Senate Democrats on Tuesday said they would accept the spending level set by the House GOP’s government-funding bill, greatly reducing the chances of a government shutdown in late March.
Democrats in the upper chamber said they would scale back their demands for other changes to the measure after previously insisting on new spending instructions for every department and agency.
Senate Democrats will accept the GOP’s decision to set spending at levels that reflect the $85 billion in spending cuts this year through the sequester. But Reid said Democrats would seek to shift money for agencies within the top-line spending number specified by the sequester.
"Everyone has acknowledged that the [continuing resolution] will fund at the level that we think is appropriate. And so there's agreement on that,” Reid said. “So the only thing that's being done in the CR, is, I understand, we're going to get us some shifting money around for two subcommittees."
Senate Democrats had been pushing to do an omnibus spending bill, but dropped any hope for that plan on Tuesday. That bill would have wrapped in 12 full annual appropriations titles totaling thousands of pages.
Senate Minority Leader Mitch McConnellMitch McConnellOvernight Finance: House passes spending bill as shutdown looms | Fate in Senate unclear | Labor groups pan Trump's Labor pick Reid: Bring back the earmarks McConnell tees up spending bill as shutdown looms MORE (R-Ky.) voiced optimism that Senate Democrats and Republicans would be able to reach a deal to allow the upper chamber to approve its own government-funding measure, which would carry funding through the end of the fiscal year on Sept. 30.
"The Senate Democrats are going to want to have some imprint on the version of the continuing resolution that comes over from the House. We anticipate that. What I believe will happen is that they'll be in discussion with the House during the process,” McConnell said.
"We'd like to develop an end game where whatever provisions are added in the Senate also pass the House, because it would be difficult to have a conference this late before the current CR expires," he said.
It is unclear exactly what Senate Democrats will seek to add to the continuing resolution, which is expected to pass the House on Wednesday afternoon. The changes could include several entire appropriations bills as well as dozens of smaller provisions.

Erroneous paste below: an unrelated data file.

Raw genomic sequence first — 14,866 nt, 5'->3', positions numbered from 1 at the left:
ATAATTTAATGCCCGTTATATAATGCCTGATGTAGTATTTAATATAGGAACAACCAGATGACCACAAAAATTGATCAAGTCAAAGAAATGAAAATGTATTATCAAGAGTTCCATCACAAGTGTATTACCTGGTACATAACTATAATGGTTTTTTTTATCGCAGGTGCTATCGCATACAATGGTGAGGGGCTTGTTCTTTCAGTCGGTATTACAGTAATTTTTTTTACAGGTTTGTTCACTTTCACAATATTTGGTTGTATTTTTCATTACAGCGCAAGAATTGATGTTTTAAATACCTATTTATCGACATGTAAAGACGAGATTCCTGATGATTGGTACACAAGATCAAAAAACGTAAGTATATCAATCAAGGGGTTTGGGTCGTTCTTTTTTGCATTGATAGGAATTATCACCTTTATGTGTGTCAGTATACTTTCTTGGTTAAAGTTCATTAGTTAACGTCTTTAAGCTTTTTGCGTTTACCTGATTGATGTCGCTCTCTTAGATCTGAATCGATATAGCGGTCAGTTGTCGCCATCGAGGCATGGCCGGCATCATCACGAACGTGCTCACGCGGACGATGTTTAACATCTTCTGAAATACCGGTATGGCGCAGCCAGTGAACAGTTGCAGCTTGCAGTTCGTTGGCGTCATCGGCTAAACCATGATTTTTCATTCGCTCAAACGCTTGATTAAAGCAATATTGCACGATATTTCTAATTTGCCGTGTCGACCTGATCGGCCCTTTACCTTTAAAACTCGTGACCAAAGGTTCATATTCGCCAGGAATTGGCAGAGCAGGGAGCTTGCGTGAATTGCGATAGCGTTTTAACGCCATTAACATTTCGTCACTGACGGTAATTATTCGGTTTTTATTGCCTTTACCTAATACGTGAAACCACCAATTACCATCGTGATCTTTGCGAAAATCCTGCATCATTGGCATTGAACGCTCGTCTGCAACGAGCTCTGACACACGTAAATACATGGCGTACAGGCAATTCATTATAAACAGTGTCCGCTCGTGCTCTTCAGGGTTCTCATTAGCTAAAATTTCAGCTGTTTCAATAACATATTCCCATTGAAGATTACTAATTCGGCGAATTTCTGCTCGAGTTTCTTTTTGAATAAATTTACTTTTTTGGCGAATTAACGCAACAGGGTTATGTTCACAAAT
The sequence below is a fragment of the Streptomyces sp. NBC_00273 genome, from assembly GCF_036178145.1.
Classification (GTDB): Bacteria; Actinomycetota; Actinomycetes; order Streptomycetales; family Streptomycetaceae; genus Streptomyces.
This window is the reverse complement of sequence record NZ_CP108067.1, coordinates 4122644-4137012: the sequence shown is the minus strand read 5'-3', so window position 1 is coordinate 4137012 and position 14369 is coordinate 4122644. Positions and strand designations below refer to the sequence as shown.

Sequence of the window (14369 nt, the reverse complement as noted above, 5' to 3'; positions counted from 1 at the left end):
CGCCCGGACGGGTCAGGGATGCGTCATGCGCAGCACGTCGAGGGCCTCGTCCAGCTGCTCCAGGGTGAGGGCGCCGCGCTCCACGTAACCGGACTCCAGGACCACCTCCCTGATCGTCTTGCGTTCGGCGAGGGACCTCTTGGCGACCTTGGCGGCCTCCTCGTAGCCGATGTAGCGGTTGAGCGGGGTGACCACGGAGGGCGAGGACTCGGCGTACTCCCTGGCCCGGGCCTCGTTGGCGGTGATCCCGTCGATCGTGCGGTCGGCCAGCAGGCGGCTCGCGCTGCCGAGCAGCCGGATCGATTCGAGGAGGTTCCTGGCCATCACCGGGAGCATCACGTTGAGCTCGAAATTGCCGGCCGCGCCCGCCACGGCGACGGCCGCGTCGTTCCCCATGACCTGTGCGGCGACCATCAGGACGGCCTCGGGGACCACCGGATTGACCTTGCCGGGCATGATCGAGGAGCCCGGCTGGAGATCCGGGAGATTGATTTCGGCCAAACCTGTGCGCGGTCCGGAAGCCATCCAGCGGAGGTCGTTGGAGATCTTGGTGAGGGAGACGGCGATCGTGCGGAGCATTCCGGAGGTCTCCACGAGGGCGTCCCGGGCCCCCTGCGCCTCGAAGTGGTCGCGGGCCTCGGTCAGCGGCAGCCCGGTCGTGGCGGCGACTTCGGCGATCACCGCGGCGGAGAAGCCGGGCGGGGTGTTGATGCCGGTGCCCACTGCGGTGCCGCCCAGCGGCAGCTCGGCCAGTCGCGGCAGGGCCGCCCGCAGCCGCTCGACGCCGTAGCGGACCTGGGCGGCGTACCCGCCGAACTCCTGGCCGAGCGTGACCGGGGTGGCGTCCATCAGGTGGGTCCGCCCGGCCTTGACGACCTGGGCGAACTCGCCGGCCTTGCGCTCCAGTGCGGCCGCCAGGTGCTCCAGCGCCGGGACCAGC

Senate Appropriations Committee Chairwoman Barbara MikulskiBarbara MikulskiBudowsky: Did Putin elect Trump? This Week in Cybersecurity: Dems press for information on Russian hacks Overnight Cybersecurity: Last-ditch effort to stop expanded hacking powers fails MORE (D-Md.) said that through negotiation with ranking member Sen. Richard Shelby (R-Ala.), the committee is working to identify which changes can provide the biggest boost to the economy.
Mikulski said she was disappointed the Senate will not approve an omnibus bill.
“Reluctantly and very reluctantly, I can’t get an omnibus. I really wanted an omnibus, but it’s not possible,” she said.
But she described as a positive sign the fact that she was talking to Shelby and the House.
“We are talking to the House, that’s even better news. You’ve got Shelby and I, so you’ve got bipartisan conversation and negotiation going on,” she said.
In terms of adding to the House GOP measure, Mikulski suggested Democrats would look toward domestic priorities like transportation.
“What we have is a will to do a framework that includes not just defense but domestic priorities,” she said.
Mikulski said she is in "constant" coordination with the White House. Last week President Obama outlined that he does not want a government shutdown crisis added to the dispute over the sequestration cuts.
The White House said Tuesday that it is “deeply concerned” about the $984 billion spending bill coming to the House floor this week, but it is not threatening to veto it.
The administration said it would work with Congress to shift funds around, but will leave discussions over the sequestration separate.
House Democrats also retreated from a confrontation over the CR, announcing they would not whip opposition to the House GOP bill.
"We're not whipping at this point in time," Minority Whip Steny Hoyer (D-Md.) told reporters in the Capitol. "We don't want to shut down the government."
Hoyer declined to say whether he himself would support the CR. The House spending bill freezes federal pay and is opposed by federal worker unions that count on Hoyer as their top ally.
House Democrats had hoped to makes changes to the spending bill, but the Rules Committee on Tuesday denied their attempt to amend the CR with a provision turning off the sequester and replacing it with tax increases and farm subsidy cuts.
Some House Democratic leaders plan to register their opposition to keeping the $85 billion in cuts by voting against the resolution.
"We don't want the CR to be used to further the sequester cuts," Rep. Xavier BecerraXavier BecerraBecerra: California ready to fight Trump administration House Dems to perform election autopsy Sanders vs. Trump: The battle of the bully pulpit MORE (Calif.), chairman of the House Democratic Caucus, told reporters in the Capitol after a caucus meeting Tuesday. "I myself will be voting against this resolution."
Rep. Nita Lowey (N.Y.), the senior Democrat on the House Appropriations Committee, said she would also vote “no” on the House measure.
This story was updated at 5:55 p.m.